German authorities plan to forward videos and photos of suspected Hamburg G20 rioters to their counterparts in southern Europe. Damages from the street battles between protesters and police could surpass €12 million.
Authorities in Hamburg are now looking to southern Europe for clues as to who was behind mass riots that inflicted damages on the city during the G20 summit last summer.
According to Hamburg Interior Minister Andy Grote, police have reason to believe that many of the leftist militants behind the violent protests came from Italy and Spain.
German authorities plan to seek help from their counterparts in those countries in the hopes of breaking "new ground," Grote told the Hamburger Abendblatt.
Thousands of demonstrators traveled to Hamburg last July to protest the G20 summit. Despite some 20,000 police officers deployed during the summit, groups of violent protesters rioted in the streets, looting businesses and setting fire to barricades.
Read more: Hamburg G20 riot damages run into millions
In response, Germany set up a special task force to track down the perpetrators. The investigative body is still combing through terabytes of police footage, CCTV recordings and private videos with the help of facial recognition software and geolocation data.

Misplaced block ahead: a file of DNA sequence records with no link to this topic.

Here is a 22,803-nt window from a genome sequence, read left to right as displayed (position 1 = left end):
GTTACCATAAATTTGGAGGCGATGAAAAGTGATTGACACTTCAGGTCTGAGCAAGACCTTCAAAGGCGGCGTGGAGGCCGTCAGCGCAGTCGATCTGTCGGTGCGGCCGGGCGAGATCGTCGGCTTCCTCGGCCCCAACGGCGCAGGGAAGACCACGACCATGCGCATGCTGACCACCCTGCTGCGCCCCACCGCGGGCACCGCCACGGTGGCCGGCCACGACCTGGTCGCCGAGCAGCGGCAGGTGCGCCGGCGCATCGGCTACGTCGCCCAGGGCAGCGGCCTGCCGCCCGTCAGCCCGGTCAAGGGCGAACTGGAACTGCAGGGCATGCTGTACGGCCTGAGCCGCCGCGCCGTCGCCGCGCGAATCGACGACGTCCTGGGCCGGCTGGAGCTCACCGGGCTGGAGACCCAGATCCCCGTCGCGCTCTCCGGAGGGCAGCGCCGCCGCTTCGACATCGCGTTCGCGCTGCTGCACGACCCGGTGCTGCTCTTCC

Outcry in Germany over released photos
In December, Hamburg prosecutors published dozens of photos and videos from the riots in an attempt to gather more information on the protesters. The move caused considerable debate in Germany, with leftist politicians saying the authorities were trying to fan the "hysteria." A leftist website published pictures of scores of police officers accused of brutality in retaliation.
Talking to Hamburger Abendblatt, interior minister Andy Grote defended the decision to release the photos of protesters and warned against "playing down" the Hamburg violence.
"Nobody should be surprised by the clear backlash from the leftist scene," he added. "For the first time in months, the rioters have a reason to be worried."
Hamburg riots caused around €12 million ($15 million) in property damages, according to a July estimate by the German Insurance Association (GDV). Destroyed vehicles alone accounted for around €4 millon of the total sum.
dj/kms (dpa, AFP)